West Nile To Blame For String Of Mysterious Bald Eagle Deaths

Dec 31, 2013

Utah wildlife officials say the mystery deaths of more than 25 bald eagles across the state have been solved. Laboratory results have confirmed that West Nile Virus was the cause of illness, ruling out lead, toxic chemicals and bacterial infections.

27 bald eagles have died across the state in the past month.
27 bald eagles have died across the state in the past month.
Credit Phil Douglass, Utah Division of Wildlife Resources

West Nile is typically seen during the summer when mosquito populations, which carry the virus, are high.

Assistant State Veterinarian Warren Hess said the eagles may have been sickened by eating the carcasses of eared grebes, a small water bird that lives on the Great Salt Lake. 

“By consuming those animals they got a high enough virus load that they were exposed directly to the virus rather than have an insect carry that virus,” Hess said.

Officials aren’t sure how the grebes got the virus or why the eagles have been more susceptible to the illness this year as opposed to years past. Hess said wildlife officials are looking into the possibility that the virus has mutated.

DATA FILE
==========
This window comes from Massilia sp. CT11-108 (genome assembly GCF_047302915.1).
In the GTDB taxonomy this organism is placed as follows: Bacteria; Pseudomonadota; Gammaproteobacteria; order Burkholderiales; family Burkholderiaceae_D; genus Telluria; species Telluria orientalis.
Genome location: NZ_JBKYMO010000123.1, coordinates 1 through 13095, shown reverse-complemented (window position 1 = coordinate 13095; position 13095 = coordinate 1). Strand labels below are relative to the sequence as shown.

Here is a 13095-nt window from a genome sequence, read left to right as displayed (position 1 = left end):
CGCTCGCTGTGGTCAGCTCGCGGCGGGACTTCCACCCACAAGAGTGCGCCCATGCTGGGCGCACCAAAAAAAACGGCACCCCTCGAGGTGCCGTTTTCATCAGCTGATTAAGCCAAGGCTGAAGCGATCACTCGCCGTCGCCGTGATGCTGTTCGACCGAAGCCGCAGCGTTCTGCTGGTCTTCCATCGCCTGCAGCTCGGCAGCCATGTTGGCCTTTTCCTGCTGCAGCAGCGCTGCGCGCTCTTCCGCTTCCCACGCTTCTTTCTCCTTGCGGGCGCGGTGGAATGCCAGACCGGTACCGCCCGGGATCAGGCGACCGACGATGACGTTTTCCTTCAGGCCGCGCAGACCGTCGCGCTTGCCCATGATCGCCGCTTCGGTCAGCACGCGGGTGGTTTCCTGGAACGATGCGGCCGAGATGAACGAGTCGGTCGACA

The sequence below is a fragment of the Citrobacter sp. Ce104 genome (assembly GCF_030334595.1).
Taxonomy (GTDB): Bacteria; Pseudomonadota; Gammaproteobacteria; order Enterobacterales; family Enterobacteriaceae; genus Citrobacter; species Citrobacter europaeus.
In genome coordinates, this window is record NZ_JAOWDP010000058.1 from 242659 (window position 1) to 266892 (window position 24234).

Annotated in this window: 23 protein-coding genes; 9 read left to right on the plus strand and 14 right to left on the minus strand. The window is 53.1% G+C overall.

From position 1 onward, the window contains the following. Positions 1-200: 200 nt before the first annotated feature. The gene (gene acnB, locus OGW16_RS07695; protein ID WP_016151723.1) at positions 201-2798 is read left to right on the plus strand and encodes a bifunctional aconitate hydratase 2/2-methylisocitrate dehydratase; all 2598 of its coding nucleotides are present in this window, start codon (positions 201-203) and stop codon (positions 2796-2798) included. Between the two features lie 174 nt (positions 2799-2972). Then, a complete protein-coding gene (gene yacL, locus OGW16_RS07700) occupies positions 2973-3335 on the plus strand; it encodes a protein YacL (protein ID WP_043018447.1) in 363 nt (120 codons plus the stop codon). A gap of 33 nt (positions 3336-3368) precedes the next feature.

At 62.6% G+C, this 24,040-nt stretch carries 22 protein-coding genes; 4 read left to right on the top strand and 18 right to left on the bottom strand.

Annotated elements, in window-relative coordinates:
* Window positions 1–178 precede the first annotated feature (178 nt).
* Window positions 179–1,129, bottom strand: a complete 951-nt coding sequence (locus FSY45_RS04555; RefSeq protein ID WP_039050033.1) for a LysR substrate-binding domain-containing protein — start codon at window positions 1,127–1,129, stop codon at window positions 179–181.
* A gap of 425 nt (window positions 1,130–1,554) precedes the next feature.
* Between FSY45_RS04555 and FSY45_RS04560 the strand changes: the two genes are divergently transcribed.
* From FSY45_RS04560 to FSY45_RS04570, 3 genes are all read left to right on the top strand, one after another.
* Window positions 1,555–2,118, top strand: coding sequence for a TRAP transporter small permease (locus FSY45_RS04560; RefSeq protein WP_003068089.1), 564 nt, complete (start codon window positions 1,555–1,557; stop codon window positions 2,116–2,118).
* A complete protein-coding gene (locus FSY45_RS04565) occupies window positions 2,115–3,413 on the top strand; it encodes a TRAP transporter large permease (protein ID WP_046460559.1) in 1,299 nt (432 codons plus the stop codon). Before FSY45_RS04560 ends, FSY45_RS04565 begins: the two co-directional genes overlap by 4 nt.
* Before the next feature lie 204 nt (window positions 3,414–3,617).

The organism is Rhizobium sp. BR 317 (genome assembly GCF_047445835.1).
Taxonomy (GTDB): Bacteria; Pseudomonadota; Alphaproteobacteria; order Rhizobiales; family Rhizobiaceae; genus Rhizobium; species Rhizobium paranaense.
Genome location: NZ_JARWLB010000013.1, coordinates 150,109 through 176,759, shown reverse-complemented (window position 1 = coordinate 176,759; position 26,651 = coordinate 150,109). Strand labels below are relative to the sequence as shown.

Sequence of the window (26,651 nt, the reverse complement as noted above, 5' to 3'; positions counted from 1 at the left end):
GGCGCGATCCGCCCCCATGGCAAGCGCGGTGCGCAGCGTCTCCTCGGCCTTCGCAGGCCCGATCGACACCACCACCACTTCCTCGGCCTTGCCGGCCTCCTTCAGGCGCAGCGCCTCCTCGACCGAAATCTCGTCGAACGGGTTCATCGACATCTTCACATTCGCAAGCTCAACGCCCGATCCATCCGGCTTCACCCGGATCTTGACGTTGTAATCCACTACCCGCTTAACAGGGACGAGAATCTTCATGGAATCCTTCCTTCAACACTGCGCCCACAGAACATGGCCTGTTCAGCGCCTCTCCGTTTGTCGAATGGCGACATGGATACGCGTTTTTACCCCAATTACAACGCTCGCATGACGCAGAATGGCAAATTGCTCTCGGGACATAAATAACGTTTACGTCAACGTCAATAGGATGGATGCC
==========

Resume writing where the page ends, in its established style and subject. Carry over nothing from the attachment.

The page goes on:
Eared gebes are suspected of carrying the virus.
Eared gebes are suspected of carrying the virus.
Credit Scott Root, Utah Division of Wildlife Resources

Five birds are currently in rehabilitation facilities. Hess said the lab results won’t change how the birds are cared for because there is no cure for the virus.

“What it’s doing to these birds is it’s attacking their central nervous system. Causing hemorrhages to occur in their brain and in their spinal cord and that hemorrhage destroys those nerve cells and if it gets bad enough the bird won’t recover,” Hess said.

The Utah Division of Wildlife Resources estimates that more than 2 million eared grebes stop at the Great Salt Lake during their winter migration. They are expected to leave the state in the next two weeks, at which time officials hope the bald eagle deaths will decline.

Eared grebes on a Utah waterway.
Eared grebes on a Utah waterway.
Credit Teresa Griffin, Utah Division of Wildlife Resources